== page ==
Green Tree Servicing, LLC v. Giusto

Northern District of California, cand-4:2015-cv-02105

ORDER REVERSING BANKRUPTCY COURTS AWARD OF ATTORNEYS' FEES AND COSTS. ***Civil Case Terminated.*** Signed by Judge Haywood S. Gilliam, Jr. on 6/20/2016.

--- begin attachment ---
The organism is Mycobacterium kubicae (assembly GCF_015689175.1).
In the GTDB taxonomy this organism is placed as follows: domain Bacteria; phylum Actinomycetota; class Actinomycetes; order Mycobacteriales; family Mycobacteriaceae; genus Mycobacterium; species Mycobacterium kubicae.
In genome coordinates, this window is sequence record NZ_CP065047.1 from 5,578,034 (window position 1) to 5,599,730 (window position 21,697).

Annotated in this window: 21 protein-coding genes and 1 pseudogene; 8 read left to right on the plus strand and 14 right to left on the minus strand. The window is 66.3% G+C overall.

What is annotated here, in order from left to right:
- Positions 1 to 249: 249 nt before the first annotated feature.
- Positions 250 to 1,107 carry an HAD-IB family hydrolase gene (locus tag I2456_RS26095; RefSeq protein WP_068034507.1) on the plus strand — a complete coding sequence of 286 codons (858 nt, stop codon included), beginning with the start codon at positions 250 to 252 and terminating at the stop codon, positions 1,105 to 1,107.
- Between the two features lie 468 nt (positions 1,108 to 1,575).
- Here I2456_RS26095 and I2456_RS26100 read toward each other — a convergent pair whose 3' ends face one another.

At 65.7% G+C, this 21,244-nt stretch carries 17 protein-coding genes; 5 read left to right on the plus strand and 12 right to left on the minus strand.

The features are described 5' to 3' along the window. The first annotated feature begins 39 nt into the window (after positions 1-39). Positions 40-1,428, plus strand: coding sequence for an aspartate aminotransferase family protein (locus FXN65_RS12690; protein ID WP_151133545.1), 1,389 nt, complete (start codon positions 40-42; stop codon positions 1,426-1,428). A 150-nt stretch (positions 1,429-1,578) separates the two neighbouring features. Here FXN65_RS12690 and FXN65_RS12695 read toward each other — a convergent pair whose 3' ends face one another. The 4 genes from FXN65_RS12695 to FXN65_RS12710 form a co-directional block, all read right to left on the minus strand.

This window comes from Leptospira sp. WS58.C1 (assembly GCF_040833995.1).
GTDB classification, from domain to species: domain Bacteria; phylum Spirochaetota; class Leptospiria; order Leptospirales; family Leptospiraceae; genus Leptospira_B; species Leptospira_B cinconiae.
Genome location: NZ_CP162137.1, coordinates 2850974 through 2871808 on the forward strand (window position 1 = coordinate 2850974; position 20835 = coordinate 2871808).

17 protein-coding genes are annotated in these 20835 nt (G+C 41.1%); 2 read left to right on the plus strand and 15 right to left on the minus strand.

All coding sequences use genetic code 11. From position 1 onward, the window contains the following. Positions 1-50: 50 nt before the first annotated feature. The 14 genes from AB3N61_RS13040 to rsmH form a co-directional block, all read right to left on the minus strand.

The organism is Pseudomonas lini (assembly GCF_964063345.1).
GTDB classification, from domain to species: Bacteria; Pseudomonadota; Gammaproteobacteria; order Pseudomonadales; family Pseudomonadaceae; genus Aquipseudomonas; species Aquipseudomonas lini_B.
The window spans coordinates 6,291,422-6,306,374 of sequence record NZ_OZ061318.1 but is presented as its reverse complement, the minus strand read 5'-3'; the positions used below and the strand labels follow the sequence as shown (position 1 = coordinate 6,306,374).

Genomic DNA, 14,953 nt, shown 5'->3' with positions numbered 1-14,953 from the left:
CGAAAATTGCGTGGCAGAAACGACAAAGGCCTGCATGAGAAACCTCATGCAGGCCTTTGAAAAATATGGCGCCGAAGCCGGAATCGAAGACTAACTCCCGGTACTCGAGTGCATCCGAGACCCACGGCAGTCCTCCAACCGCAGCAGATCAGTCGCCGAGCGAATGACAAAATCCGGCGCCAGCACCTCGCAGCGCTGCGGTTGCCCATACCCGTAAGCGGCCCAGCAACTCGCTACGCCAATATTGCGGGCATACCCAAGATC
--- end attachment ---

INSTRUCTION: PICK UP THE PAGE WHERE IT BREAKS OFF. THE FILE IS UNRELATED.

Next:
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1 1 2 3 UNITED STATES DISTRICT COURT 4 NORTHERN DISTRICT OF CALIFORNIA 5 GREEN TREE SERVICING LLC 6 Case No. 15-cv-02105-HSG Appellant, 7 ORDER REVERSING BANKRUPTCY v. COURT'S AWARD OF ATTORNEYS' 8 FEES AND COSTS JACQUELINE N. GIUSTO, 9 Appellee. 10 11 12 Creditor-Appellant Ditech Financial LLC's ("Appellant")1 appeals the bankruptcy court's Northern District of California United States District Court 13 order granting Debtor-Appellee Jacqueline Giusto's ("Appellee") motion for attorneys' fees and 14 costs. Dkt. No. 7 ("OB"). Appellee's motion was filed in the wake of Appellant's unsuccessful 15 motion for relief from an automatic stay of debt collection under 11 U.S.C. § 362(d). Appellee 16 filed an answering brief, Dkt. No. 9 ("AB"), and Appellant has filed a reply, Dkt. No. 9 ("RB"). 17 Under Federal Rule of Civil Procedure 78(b) and Bankruptcy Local Rule 8019-1, the Court 18 finds that this matter is suitable for decision without oral argument. For the reasons set forth 19 below, the order of the bankruptcy court is REVERSED. 20 I. BANKRUPTCY PROCEEDINGS 21 On October 21, 2013, Appellee filed a petition for bankruptcy under Chapter 13 of the 22 United States Bankruptcy Code, 13 U.S.C. § 1321, et seq. Dkt. No. 4 ("ER"), Ex. 16 at 1.2 In her 23 petition, Appellee listed the real property located at 3971 Arbuckle Drive, San Jose, California as 24 an asset. Id. Appellee had inherited the property, which was encumbered by a note ("Note") and 25 deed of trust ("Deed") in favor of Bank of America, N.A. Id. at 2. Appellee stopped paying the 26 debt after she filed for bankruptcy, as enforcement of the Note and Deed was automatically stayed 27 1 28 This appeal was filed by Appellant's predecessor-in-interest, Green Tree Servicing, LLC. 2 The underlying bankruptcy action is entitled In re Giusto, No. 13-55547 (Bankr. N.D. Cal.). 1 1 under 11 U.S.C. § 362(a) upon initiation of the bankruptcy action. ER, Ex. 1 at 2-3. 2 On December 30, 2013, Appellant, acting under a limited power of attorney authorized by 3 Bank of America, filed a motion for relief from the automatic stay under 11 U.S.C. § 362(d) to 4 foreclose upon the Deed. ER, Ex. 1 at 3. Appellee opposed the motion on the grounds that 5 Appellant had not shown it had standing to enforce the Note or Deed. ER, Ex. 2. The bankruptcy 6 court agreed and ordered Appellant to file a declaration that established a colorable claim of 7 standing. ER, Ex. 6. When Appellant failed to file a proper declaration, the Bankruptcy Court 8 denied its motion without prejudice. ER, Ex. 7. Appellant did not attempt to refile the motion. 9 On November 3, 2015, Appellee moved for an award of attorneys' fees and costs incurred 10 in connection with opposing Appellant's unsuccessful motion for relief from the automatic stay. 11 ER, Ex. 8. Appellee contended it was entitled to an award on the grounds that the Note contained 12 a provision entitling Bank of America to recoup its own fees and costs it incurred from any debt Northern District of California United States District Court 13 collection efforts that was made reciprocal by operation of California Civil Code § 1717.3 Id. at 1- 14 2. Appellant responded that § 1717 makes unilateral attorneys' fees provisions reciprocal only if 15 the fees motion is brought "[i]n an action on the contract." ER, Ex. 9 at 3-4. Appellant argued 16 that because a motion for relief from an automatic stay was not an action "on the contract," per In 17 re Johnson, 756 F.2d 738 (9th Cir. 1985), a fees award was inappropriate. Id. Appellee replied 18 that In re Johnson, while on all fours, was of "highly questionable" precedential value in light of 19 the Supreme Court's decision in Travelers Casualty & Surety Co. of America v. PG&E, 549 U.S. 20 443 (2007). ER, Ex. 10 at 6-10. The Bankruptcy Court ordered supplemental briefing on the fees 21 motion, asking in part how it could "get around" In re Johnson. ER, Ex. 13 at 2. Appellant 22 maintained that Travelers had not overruled or abrogated In re Johnson, but only distinguished it 23 from the case that it did overrule, In re Fobian, 951 F.2d 1149 (9th Cir. 1991). Id. Appellee did 24 not discuss the issue. ER, Ex. 11. 25 In a lengthy, reasoned decision, the bankruptcy court held that Travelers had overruled In 26 3 California Civil Code § 1717(a) provides that: "In any action on a contract, where the contract 27 specifically provides that attorney's fees and costs, which are incurred to enforce that contract, shall be awarded either to one of the parties or to the prevailing party, then the party who is 28 determined to be the party prevailing on the contract, whether he or she is the party specified in the contract or not, shall be entitled to reasonable attorney's fees in addition to other costs." 2 1 1 re Johnson. ER, Ex. 16 at 6-9. The court proceeded to consider afresh whether, under California 2 law, a motion for relief from automatic stay in federal bankruptcy proceedings was an action "on 3 the contract" that could trigger fees reciprocity under California Civil Code § 1717(a). Id. at 10- 4 15. The court began by finding that California courts liberally apply § 1717(a) to any proceeding 5 that "involves" a contract or is brought to "enforce" a contract provision. Id. at 10-14. Because 6 the "only relationship" between the parties was "contractual," the court concluded that Appellant's 7 motion to lift the stay was an action on the contract within the meaning of § 1717(a). Id. at 14-15. 8 And the court held that even if Travelers did not overrule In re Johnson, the facts of this case were 9 distinguishable because Appellee had opposed the motion on standing grounds. Id. at 15-16. The 10 bankruptcy court then awarded Appellee its attorneys' fees and costs. Id. at 20-25. 11 Appellant filed a notice of appeal under 28 U.S.C. § 158(a) and its election for the appeal 12 to be heard by a district court under 28 U.S.C. § 158(c)(1)(A). ER, Exs. 18-19. Northern District of California United States District Court 13 II. JURISDICTION 14 District courts have jurisdiction to hear appeals from the final orders of bankruptcy judges. 15 28 U.S.C. § 158(a). The Ninth Circuit has adopted a "pragmatic approach" for determining what 16 constitutes a final order in a bankruptcy proceeding. Eden Place, LLC v. Perl, 811 F.3d 1120, 17 1125 (9th Cir. 2016). Bankruptcy orders are final and immediately appealable if they "finally 18 dispose of discrete disputes within the larger case." Id. (quoting Bullard v. Blue Hills Bank, ― 19 U.S. —, 135 S. Ct. 1686, 1692 (2015)). An order finally disposes of a discrete dispute if it: (1) 20 "resolves and seriously affects substantive rights" and (2) "finally determines the discrete issue to 21 which it is addressed." See id. at 1126-27 (citation omitted). 22 Applying this framework, the Court finds that the bankruptcy court's order awarding 23 attorneys' fees and costs in this case is final and immediately appealable because it substantively 24 affected Appellant's rights in a discrete and final manner. No further proceedings can affect the 25 total amount of this award regarding the motion to lift the stay. That fact likens this case to the 26 one presented in In re Yermakov, 718 F.2d 1465, 1471 (9th Cir. 1983), in which the Ninth Circuit 27 found the interim fees award to be final, and distinguishes it from In re Four Seas Center, Ltd., 28 754 F.2d 1416, 1418-19 (9th Cir. 1985), in which the Ninth Circuit found the interim fees award 3 1 1 to be interlocutory because the total amount of the fees award was subject to potential revision. 2 To the extent that this fees award is not final,4 the Court exercises its discretion to grant leave to 3 hear the interlocutory appeal under 28 U.S.C. § 158(a)(3). See Perl, 811 F.3d at 1131. 4 III. STANDARD OF REVIEW 5 District courts generally review a bankruptcy court's findings of fact for clear error and 6 conclusions of law de novo. Northbay Wellness Grp., Inc. v. Beyries, 789 F.3d 956, 959 (9th Cir. 7 2015). But a bankruptcy court's award of attorneys' fees will not be disturbed unless it abused its 8 discretion or erroneously applied the law. Galam v. Carmel, 249 F.3d 832, 836 (9th Cir. 2001). 9 IV. DISCUSSION 10 Although Appellant raises several issues on appeal, the Court need only decide whether the 11 bankruptcy court erred as a matter of law by finding that the Supreme Court in Travelers overruled 12 the Ninth Circuit's holding in Johnson that a motion for relief from automatic stay in a bankruptcy Northern District of California United States District Court 13 proceeding is not an action "on a contract" within the meaning of California Civil Code § 1717(a). 14 The Court finds that Johnson remains good law and controls the instant dispute: Appellant's 15 motion to lift the stay was not an action on the contract that triggered reciprocity under § 1717(a). 16 Because there is no other basis to award attorneys' fees, Appellee is not entitled to an award. 17 Explaining why this conclusion is correct requires the Court to discuss § 1717(a), Johnson, 18 Travelers, and the bankruptcy court's finding that Appellants' motion to lift the stay was an action 19 on a contract. 20 A. California Civil Code § 1717(a) 21 California Civil Code § 1717(a) provides that: "In any action on a contract, where the 22 contract specifically provides that attorney's fees and costs, which are incurred to enforce that 23 contract, shall be awarded either to one of the parties or to the prevailing party, then the party who 24 is determined to be the party prevailing on the contract, whether he or she is the party specified in 25 the contract or not, shall be entitled to reasonable attorney's fees in addition to other costs." 26 The California Supreme Court has explained the purpose and effect of § 1717 as follows: 27 "Many contracts include a provision requiring a contracting party to pay any 28 4 The Ninth Circuit expressly left this question open in In re Johnson. 756 F.2d at 739, n.1. 4 1 attorney fees that the other party incurs to enforce the contract or in litigation 1 arising from the contract. . . The primary purpose of section 1717 is to ensure 2 mutuality of remedy for attorney fee claims. . . [W]hen the contract provides the right to one party but not to the other. . . the effect of section 1717 is to allow 3 recovery of attorney fees by whichever contracting party prevails, whether he or she is the party specified in the contract or not[.]" 4 5 Santisas v. Goodin, 17 Cal. 4th 599, 602, 610 (1998) (quotation marks and internal citations 6 omitted). Whether a dispute triggers the reciprocity enabled by § 1717(a) is a function of whether 7 the dispute is an action "on a contract." See id. at 615. This is often a highly contested issue. 8 B. The Ninth Circuit's Decision in In re Johnson 9 In In re Johnson, the Ninth Circuit considered whether a motion to lift a bankruptcy stay 10 under 11 U.S.C. § 362(d) was an action on a contract within the meaning of § 1717(a). In that 11 case, the debtors ceased making payments owed on a promissory note governing the purchase of 12 real property and filed a petition for bankruptcy under Chapter 11 of the United States Bankruptcy Northern District of California United States District Court 13 Code. 756 F.2d at 739. The creditors filed a motion for relief from the automatic stay in order to 14 foreclose upon their deed of trust. Id. The debtors started making payments on the note shortly 15 thereafter, but continued to oppose the motion. Id. The bankruptcy court denied the motion. Id. 16 The debtors then moved for attorneys' fees incurred in opposing the motion on the grounds that 17 the note contained a provision giving the creditors the right to recoup any attorneys' fees and costs 18 they incurred in enforcing the note, entitling them to fees reciprocity under § 1717(a). Id. at 739- 19 40. The bankruptcy court agreed and awarded the debtors fees as the prevailing party. 20 The creditors appealed the award to the district court, which reversed. The district court 21 held that a request for relief from an automatic stay under 11 U.S.C. § 362(d) is not an action on a 22 contract within the meaning of § 1717(a). Id. at 739-740. For that reason, the motion was based 23 exclusively on a federal statute and there was no basis in federal law to award fees. Id. at 740. 24 The Ninth Circuit affirmed the district court. Id. at 741. The court framed the dispute as 25 an issue of state law: "The question for determination here. . . is whether a motion for relief from 26 an automatic stay pursuant to 11 U.S.C. § 362(d) is an 'action on a contract' to which California 27 law should be applied." Id. at 740. Stating its conclusion up front, the court found "both case law 28 and the nature of stay relief proceedings support the conclusion that stay relief proceedings are not 5 1 1 actions 'on a contract' to which California law should be applied." Id. From the outset, the clear 2 basis for the Ninth Circuit's holding was its interpretation of whether § 1717(a) applied at all. 3 In support of its holding, the court first explained that a § 362(d) motion is not an action 4 "on the contract" because the enforceability of the contract it not at issue. Instead, a bankruptcy 5 court is asked only to resolve a question of federal bankruptcy law: "Stay litigation is limited to 6 issues of the lack of adequate protection, the debtor's equity in the property, and the necessity of 7 the property to an effective reorganization." Id. (citing 11 U.S.C. § 362(d)). Furthermore, the 8 court implied that a § 362(d) motion is not even an "action" within the meaning of § 1717 because 9 "[h]earings on relief from the automatic stay are [] handled in a summary fashion." Id. To that 10 effect, the court stated: "The action seeking relief from the stay is not the assertion of a claim 11 which would give rise to the right or obligation to assert a counterclaim." Id. 12 The Ninth Circuit then contrasted § 362(d) motions with proof-of-claim litigation under 11 Northern District of California United States District Court 13 U.S.C. § 502(b)(1), in which the validity of a creditor's debt claim is disputed by a debtor and is 14 resolved by reference to state contract law. Id. at 740-41. The court explained that because proof- 15 of-claim litigation involved "the validity of the claim [a]s determined under state law," those cases 16 were actions on a contract within the meaning of § 1717(a). Id. at 741. While "[i]n an action 'on 17 the contract,' state law [on fees] necessarily would [govern]," as in proof-of-claim litigation, "this 18 was not an action 'on the contract.'" Id. For that reason, § 1717 did not apply. And because 19 "[n]o federal statute provides for an allowance of attorneys' fees to debtors in circumstances such 20 as this case," the Ninth Circuit explained that it was required to follow the "American Rule, under 21 which attorney fees are not recoverable by the prevailing litigant." Id. (quotation marks omitted). 22 As a result, the court affirmed the district court's order reversing the bankruptcy court's fees 23 award. 24 C. The Supreme Court's Subsequent Decision in Travelers 25 After the Ninth Circuit decided In re Johnson, the Supreme Court addressed a related but 26 distinct issue in Travelers. In that case, a debtor filed a voluntary Chapter 11 bankruptcy petition, 27 causing its surety to assert a claim to protect its interest in the bankruptcy proceedings. 549 U.S. 28 at 446. In response, the debtor agreed to add language to its reorganization plan to protect the 6 1 1 surety, which the bankruptcy court approved. Id. The debtor then changed the language in a way 2 that diminished the protection the surety had sought, which resulted in additional litigation. Id. 3 The parties resolved that dispute by a stipulation entered by the bankruptcy court. Id. at 446-47. 4 The surety then filed an amended proof-of-claim for the attorneys' fees it had incurred 5 litigating its initial claim. Id. at 447. The debtor objected to the amended proof of claim under 11 6 U.S.C. § 502(b)(1) on the grounds that a claimant cannot recover attorneys' fees incurred while 7 litigating issues of bankruptcy law. Id. The bankruptcy court agreed, and the district court and the 8 Ninth Circuit affirmed. Id. In support of their findings, each of these courts cited to "the Fobian 9 rule" from a Ninth Circuit decision which provided that absent bad faith or harassment by the 10 losing party, attorneys' fees cannot be awarded for litigating issues "peculiar to federal bankruptcy 11 law." Id. (quoting In re Fobian, 951 F.2d 1149, 1153 (9th Cir. 1991)). 12 The Supreme Court granted certiorari to resolve a conflict among the circuits regarding the Northern District of California United States District Court 13 validity of the Fobian rule. Id. at 448. The court began by explaining that the American 14 Rule―that "the prevailing litigant is ordinarily not entitled to collect a reasonable attorneys' fee 15 from the loser"―generally governs federal proceedings. Id. (quoting Alyeska Pipeline Serv. Co. v. 16 Wilderness Soc'y, 421 U.S. 240, 247 (1975)). But "[t]his default rule can, of course, be overcome 17 by statute. It can also be overcome by an enforceable contract allocating attorney's fees." Id. 18 (quotation marks and internal citations omitted). In bankruptcy proceedings, "it remains true that 19 an enforceable contract allocating attorney's fees (i.e., one that is enforceable under substantive, 20 nonbankruptcy law) is allowable. . . except where the Bankruptcy Code provides otherwise." Id. 21 Given that framework, the Supreme Court stated that "[t]his case requires us to consider whether 22 the Bankruptcy Code disallows contract-based claims for attorney's fees based solely on the fact 23 that the fees at issue were incurred litigation issues of bankruptcy law." Id. at 449. 24 The court explained that in proof-of-claim litigation, a bankruptcy court is required to 25 determine whether a debt claim is "allowed" under § 502(a) of the Bankruptcy Code. Id. Those 26 courts are required to allow a claim unless it falls within one of the nine enumerated exceptions set 27 forth in § 502(b). Id. One reason to disallow a claim is that it is "unenforceable against the debtor 28. . . under any agreement or applicable law." Id. (quoting 11 U.S.C. § 502(b)(1)). "This provision 7 1 1 is most naturally understood to provide that, with limited exceptions, any defense to a claim that is 2 available outside of the bankruptcy context is also available in bankruptcy." Id. at 450. This is 3 because "when the Bankruptcy Code uses the word 'claim' . . . it is usually referring to a right to 4 payment recognized under state law." Id. at 451. But the Ninth Circuit did not conclude that the 5 surety's claim was unenforceable under contract or state law; it merely applied its own Fobian 6 rule to deny the claim. Id. at 451-52. Accordingly, the court turned its attention to the origin of 7 that rule in the Ninth Circuit to determine whether it had any proper basis in law. 8 The Supreme Court determined that the Fobian rule was not authorized by the Bankruptcy 9 Code, but instead purported to originate from three of the Ninth Circuit's own decisions, including 10 Johnson. Id. at 452. Upon review of those three cases, the court made the following observation: 11 "[I]n none of those cases [including Johnson] did the court identify any basis for disallowing a 12 contractual claim for attorney's fees incurred litigating issues of federal bankruptcy law. Nor did Northern District of California United States District Court 13 the court have occasion to do so; in each of those cases, the claim for attorney's fees failed as a 14 matter of state law." Id. (emphasis added). In a footnote, the court summarized Johnson: 15 "In Johnson, the debtor sought attorney's fees after the creditor unsuccessfully requested relief from the automatic stay. . . The debtor acknowledged that the 16 contract between the parties entitled only the creditor to attorney's fees, but the 17 debtor claimed that a California statute extended that entitlement to both parties. The court rejected that argument, noting that the statute applied only in the 18 context of an 'action on a contract,' and concluding that a request for relief from an automatic stay could not be considered an action on a contract." 19 20 Id. at 452, n.3 (citing Johnson 756 F.2d at 741-42). The court proceeded to explicitly overrule the 21 Fobian rule, finding that it had no basis in federal law. Id. 22 D. Travelers Did Not Overrule or Otherwise Abrogate Johnson 23 The Supreme Court's treatment of Johnson in Travelers makes clear that the former was 24 not overruled or abrogated by the latter. In Travelers, the court explicitly distinguished Johnson 25 from Fobian by acknowledging that attorneys' fees were denied in Johnson because the request 26 "failed as a matter of state law," not because the fees were incurred litigating an issue of federal 27 law. Travelers, 549 U.S. at 452 & n.3. In doing so, the court never touched on Johnson's holding 28 that a motion to lift a bankruptcy stay under 11 U.S.C. § 362(d) was not an action on the contract 8 1 1 within the meaning of California Civil Code § 1717(a). Johnson thus remains good law. 2 It is true Johnson's holding that a § 362(d) motion is not "on a contract" relied in part on 3 the finding that the motion concerns only federal bankruptcy law. But that does not mean that 4 Johnson applied the Fobian rule. Instead, Johnson applied state law to determine whether fees 5 were appropriate, while Fobian applied a federal common law rule that negated the effect of state 6 law. Johnson explicitly presented the legal issue before it as "whether a motion for relief from an 7 automatic stay pursuant to 11 U.S.C. § 362(d) is an 'action on a contract' to which California law 8 should be applied." 756 F.2d at 740. It answered that question by stating that "case law and the 9 nature of stay relief proceedings support the conclusion that stay relief proceedings are not actions 10 'on a contract' to which California law should be applied." Id. If Johnson had refused to consider 11 the application of state law in the first instance, then this Court would agree that it was abrogated 12 by Travelers. But as Travelers itself confirmed, Johnson did not so hold. 549 U.S. at 452 & n.3. Northern District of California United States District Court 13 Perhaps most importantly, the Ninth Circuit itself has affirmed the validity of Johnson 14 following the Travelers decision. In Bos v. Board of Trustees, 818 F.3d 486, 490 (9th Cir. 2016), 15 the Ninth Circuit cited to Johnson to define the term "on a contract" for the purpose of a § 1717 16 analysis.5 See also In re Griffin, 719 F.3d 1126, 1128 (9th Cir. 2013) (citing Johnson favorably 17 without note). Under the principle of stare decisis, neither this Court nor the bankruptcy court has 18 the authority to alter the Ninth Circuit's current interpretation of the status of Johnson. See In re 19 Watts, 298 F.3d 1077, 1084 (9th Cir. 2002) ("This practice represents our confidence, as a court, 20 that our three-judge panels are able to tell the difference between a Supreme Court ruling that rips 21 one of our decisions from the Federal Reporter altogether and one that leaves at least a hanging 22 chad behind. But it also represents our confidence that the Supreme Court stands ready to review 23 and to reverse us when necessary (a proposition for which, I think, no citation is required)."). 24 Accordingly, the Court holds that the bankruptcy court erred as a matter of law when it 25 held that Travelers overruled any aspect of Johnson. 26 The Court can understand the basis for the bankruptcy court's conclusion that Johnson 27 stood for a proposition identical to Fobian. Specifically, the bankruptcy court interpreted the 28 5 The bankruptcy court did not have the benefit of Bos when it issued its ruling in April 2015. 9 1 1 Ninth Circuit's statement in Johnson that "[a] bankruptcy court has authority to apply either state 2 substantive law or federal substantive law [regarding attorneys' fees]," 756 F.3d at 741, to mean 3 that the Ninth Circuit thought it could disregard state law where an issue was peculiarly federal. 4 ER, Ex. 16 at 8-9. In the Court's view, however, the Ninth Circuit was merely pointing out that 5 bankruptcy courts generally have the power to apply either federal or state law, but "the choice 6 depends on the nature of the action involved." 756 F.3d at 741. In other words, whether the 7 default American Rule on attorneys' fees applies in bankruptcy proceedings is determined by 8 whether there is a contractual or statutory basis in federal or state law to supplant it. The 9 bankruptcy court was also led astray by a decision of the California Court of Appeals, Chinese 10 Yellow Pages Co. v. Chinese Overseas Marketing Service Corp., 170 Cal. App. 4th 868, 887 11 (2009). That case ascribed the same holding to Johnson as Fobian did, but did not actually 12 discuss Johnson. See id. This Court respectfully disagrees with Chinese Yellow Pages to the Northern District of California United States District Court 13 extent it held that Travelers overruled Johnson. 14 Finally, the Court must address the bankruptcy court's contention that even if Johnson 15 remained good law after Travelers, the present case is distinguishable because Appellant's request 16 for relief from the automatic stay in this case was opposed on standing grounds. Id. On that basis, 17 the bankruptcy court found that the motion was converted into an action on the contract because it 18 "challenged" the creditor's right to enforce the contract. Id. The Court disagrees. First, nothing 19 in Johnson suggests that the nature of the opposition to a motion brought under 11 U.S.C. § 362(d) 20 characterizes the nature of the action for the purpose of California Civil Code § 1717. In fact, 21 Johnson held that the "summary fashion" of these proceedings precludes them from functioning as 22 an action on a contract. 756 F.2d at 740. Second, Appellee did not challenge the enforceability of 23 the contract: it argued that Appellant did not file a declaration adequate to show that it had 24 prudential standing to move to lift the stay because it lacked possession of the Note. ER, Ex. 2 at 25 2-3. That challenge does not concern the enforceability of the Note itself. 26 /// 27 /// 28 /// 10 1 1 V. CONCLUSION 2 For the foregoing reasons, the bankruptcy court's order is REVERSED. The parties shall 3 bear their own costs on appeal. The Clerk of the Court is instructed to close the file. 4 IT IS SO ORDERED. 5 Dated: June 20, 2016 6 ______________________________________ HAYWOOD S. GILLIAM, JR. 7 United States District Judge 8 9 10 11 12 Northern District of California United States District Court 13 14 15 16 17 18 19 20 21 22 23 24 25 26 27 28 11